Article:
AFTER THE Section 377 judgment, the door has opened….
Even as Supreme Court judgment created tidal waves in the country on September 6, I was not just overcome with joy, but also a massive anxiety attack that led me to take an anti-depressant.
I saw a glass not just brimming with blessings, but also with muddied water. You may wonder why. Frankly, the issue of gay and lesbian freedom is really the last frontier our society has to confront.
Religion, class and caste may and will dissolve as our cities get more egalitarian and more densely populated. Imagine a Brahmin trying to practise untouchability in a crowded Bombay suburban train and you will get what I mean.
The 2006 Yogyakarta Principles introduced a new framework of human rights based on sexuality and gender. Called the Sexual Orientation and Gender Identity (SOGI) framework by the United Nations, these are organised and outfitted in the human rights framework to accommodate a new kind of human being who has a sexual and gender identity that is based on an individual’s right to them. In previous eras, gender was a socially constructed identity. You were ‘taught’ by society to be a man or a woman. This binary was not recognised in many indigenous societies. In India, we had the tritiya panthi (the third gender). Today, the WHO recognises more than 20 genders as legitimate and scientifically valid. Thus, a certain autonomy has come into the gender paradigm.
Though I am against the very institution of marriage, probably the first benefits that must accrue from the Supreme Court judgment are the right to marry and the demand for civil unions.
Marriage confers on people certain rights and entitlements by the state that cannot be imagined away; they are hard, material benefits that have not just constructed the very idea of marriage, but strengthened it into a safe-house for women and children. However much we can laugh at the fact that men bear responsibility of taking housing loans, it is true that they put their money where their mouth is to take mortgages over four decades of their lives. In this house, his wife gets a roof over her head and may either bear children (hopefully) or set up a home from where she can also go out and become a wage earner to lighten his burden.
Patriarchal though this marriage bond sounds, it can be turned around, too. Many wives earning more than their husbands do take mortgages on their own and become the “main wage earner” to service the mortgage or even the family car. The point I am making is that the marriage bond, recognised by the state, is the first such union of two persons from where benefits that one wage earner gets in a workplace automatically means that these benefits are continued to the other partner.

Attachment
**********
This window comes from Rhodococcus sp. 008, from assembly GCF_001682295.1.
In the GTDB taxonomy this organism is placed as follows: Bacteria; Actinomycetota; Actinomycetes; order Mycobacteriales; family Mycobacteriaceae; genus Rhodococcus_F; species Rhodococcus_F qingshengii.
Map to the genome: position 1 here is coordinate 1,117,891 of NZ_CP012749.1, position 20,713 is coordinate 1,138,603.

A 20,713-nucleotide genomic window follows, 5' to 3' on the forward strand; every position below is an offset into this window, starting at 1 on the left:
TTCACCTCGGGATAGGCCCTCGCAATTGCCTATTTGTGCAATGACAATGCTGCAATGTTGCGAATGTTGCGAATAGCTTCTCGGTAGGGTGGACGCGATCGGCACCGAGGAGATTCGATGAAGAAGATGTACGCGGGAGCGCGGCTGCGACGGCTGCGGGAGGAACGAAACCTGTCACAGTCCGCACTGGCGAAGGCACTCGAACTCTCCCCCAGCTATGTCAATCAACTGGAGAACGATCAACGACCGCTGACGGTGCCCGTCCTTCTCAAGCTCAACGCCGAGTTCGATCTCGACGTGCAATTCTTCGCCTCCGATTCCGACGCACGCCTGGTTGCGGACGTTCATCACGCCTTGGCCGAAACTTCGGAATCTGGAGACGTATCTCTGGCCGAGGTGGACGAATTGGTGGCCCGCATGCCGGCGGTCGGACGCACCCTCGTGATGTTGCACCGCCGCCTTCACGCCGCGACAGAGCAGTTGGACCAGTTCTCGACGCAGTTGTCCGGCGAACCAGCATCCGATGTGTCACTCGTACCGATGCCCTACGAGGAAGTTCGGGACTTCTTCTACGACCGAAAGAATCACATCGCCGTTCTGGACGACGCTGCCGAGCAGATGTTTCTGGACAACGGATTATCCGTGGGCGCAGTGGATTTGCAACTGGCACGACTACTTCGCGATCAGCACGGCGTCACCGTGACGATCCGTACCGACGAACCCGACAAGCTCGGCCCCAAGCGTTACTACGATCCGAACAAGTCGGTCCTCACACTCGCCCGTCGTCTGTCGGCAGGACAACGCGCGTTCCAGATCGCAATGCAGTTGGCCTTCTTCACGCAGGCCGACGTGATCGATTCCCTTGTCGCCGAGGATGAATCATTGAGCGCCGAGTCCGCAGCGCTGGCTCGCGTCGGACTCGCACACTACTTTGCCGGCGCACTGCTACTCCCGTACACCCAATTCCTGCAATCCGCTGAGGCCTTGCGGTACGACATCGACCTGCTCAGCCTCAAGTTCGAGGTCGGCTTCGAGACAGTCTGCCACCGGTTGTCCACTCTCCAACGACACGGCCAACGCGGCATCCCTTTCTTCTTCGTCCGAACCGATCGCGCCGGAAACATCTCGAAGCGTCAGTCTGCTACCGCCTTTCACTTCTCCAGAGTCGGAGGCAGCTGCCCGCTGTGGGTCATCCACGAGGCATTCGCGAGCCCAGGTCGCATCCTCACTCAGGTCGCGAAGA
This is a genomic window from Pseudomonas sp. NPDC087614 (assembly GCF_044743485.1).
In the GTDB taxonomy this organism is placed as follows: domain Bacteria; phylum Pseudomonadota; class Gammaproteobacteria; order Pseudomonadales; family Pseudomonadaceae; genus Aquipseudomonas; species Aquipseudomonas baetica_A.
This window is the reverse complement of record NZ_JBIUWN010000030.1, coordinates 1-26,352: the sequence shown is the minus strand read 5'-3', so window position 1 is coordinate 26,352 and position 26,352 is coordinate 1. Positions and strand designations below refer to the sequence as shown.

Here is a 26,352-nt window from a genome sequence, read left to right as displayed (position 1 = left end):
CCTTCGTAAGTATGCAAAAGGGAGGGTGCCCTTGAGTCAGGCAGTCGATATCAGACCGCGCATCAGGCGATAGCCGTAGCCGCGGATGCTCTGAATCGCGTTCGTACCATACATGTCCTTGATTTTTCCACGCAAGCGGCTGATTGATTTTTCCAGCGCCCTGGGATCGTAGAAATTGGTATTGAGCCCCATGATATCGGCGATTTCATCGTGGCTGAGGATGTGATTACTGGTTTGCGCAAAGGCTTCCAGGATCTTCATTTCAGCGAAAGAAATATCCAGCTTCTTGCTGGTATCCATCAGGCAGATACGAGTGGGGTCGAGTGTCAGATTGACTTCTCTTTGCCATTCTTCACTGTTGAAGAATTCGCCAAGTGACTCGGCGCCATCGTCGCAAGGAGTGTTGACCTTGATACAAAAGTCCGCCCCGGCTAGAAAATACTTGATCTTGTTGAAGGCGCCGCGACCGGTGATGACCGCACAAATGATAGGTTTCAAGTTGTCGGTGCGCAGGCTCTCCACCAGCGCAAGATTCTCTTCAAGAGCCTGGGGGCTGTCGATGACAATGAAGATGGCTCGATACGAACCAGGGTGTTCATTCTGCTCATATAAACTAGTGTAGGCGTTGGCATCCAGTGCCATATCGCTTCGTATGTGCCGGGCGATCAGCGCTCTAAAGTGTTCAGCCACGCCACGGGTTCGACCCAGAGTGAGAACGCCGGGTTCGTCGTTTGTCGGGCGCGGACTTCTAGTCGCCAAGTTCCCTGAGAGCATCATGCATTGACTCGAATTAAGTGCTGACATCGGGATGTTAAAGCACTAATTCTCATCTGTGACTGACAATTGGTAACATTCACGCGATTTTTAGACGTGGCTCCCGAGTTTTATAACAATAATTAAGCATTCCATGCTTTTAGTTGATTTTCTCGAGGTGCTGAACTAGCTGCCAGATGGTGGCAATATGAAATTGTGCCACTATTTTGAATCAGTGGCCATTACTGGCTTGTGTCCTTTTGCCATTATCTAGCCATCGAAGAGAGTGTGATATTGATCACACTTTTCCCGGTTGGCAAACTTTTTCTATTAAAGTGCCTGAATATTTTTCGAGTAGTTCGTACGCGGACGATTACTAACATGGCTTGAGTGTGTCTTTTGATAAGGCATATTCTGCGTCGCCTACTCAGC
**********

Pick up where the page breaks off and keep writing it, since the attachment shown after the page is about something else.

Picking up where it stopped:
This means mediclaim, pension, post natal and pregnancy benefits for one can be extended to the other partner. Thus, a husband can get leave to look after the children or for an important commitment at home to strengthen the family bond. I have been refused Mahindra Holiday deals precisely because I am single and a bachelor, my same-sex partner not being considered a spouse though he looks after me and my household together.
In urban India today, one of the best reasons for having a spouse is to sign in for any hospitalisation. Spouses recognised by the state are allowed to receive or give authority for surgeries or interventions. In the case of same-sex couples, this bond is not recognised at all. I have seen same-sex partners who have been barred from even attending funerals of their partners.
Matters like adoption, surrogacy and even partner certifications in many cases are not allowed to same-sex couples. For instance, Hanafi laws for Muslims do not recognise adoption. In case a valid will is made by a Muslim man for his non-Muslim lover/partner, the will could be challenged in court, and, most probably, will be invalidated by common law. I wonder if same-sex partners have any standing to inherit parts of the inheritance of a Hindu partner in a joint family.
In many cases now, most men are not allowed to adopt female children according to common practice. In case an adoption has to be done by an openly gay single man, it would mean he is not allowed to adopt a female or male child for obvious reasons. Neither partner may be allowed to donate blood, for example, as homosexuals are not allowed to donate blood because they are said to be at high risk to HIV and STIs. The stigma and discrimination suffered by the LGBTQ community extends into spheres of life that roll out the stigma in various exclusionary ways, as I have pointed out.
However, with sex education on both sexuality and gender, we can push back the stigma and fight discrimination through rational laws that include LGBTQ in the mainstream.
I should end this on is a happy note. Those who were celebrating the Supreme Court judgment would also have noticed the stunning silence from politicians. Not even Prime Minister Narendra Modi welcomed the judgment. The usual BJP motormouths were uncharacteristically quiet as were the Congress and its Modi-baiters.
That says the judgement was solely the achievement of the LGBTQ communities that rescued this case out of the jaws of an otherwise hopeless situation, where we were staring a curative petition in its face.
The credit for this victory goes solely to the community and its supporters and not to the political class or the political parties. That itself reveals that the LGBTQ community has matured to take part in the political challenge ahead.
The author is chairperson, The Humsafar Trust, an LGBTQ organisation based in Mumbai.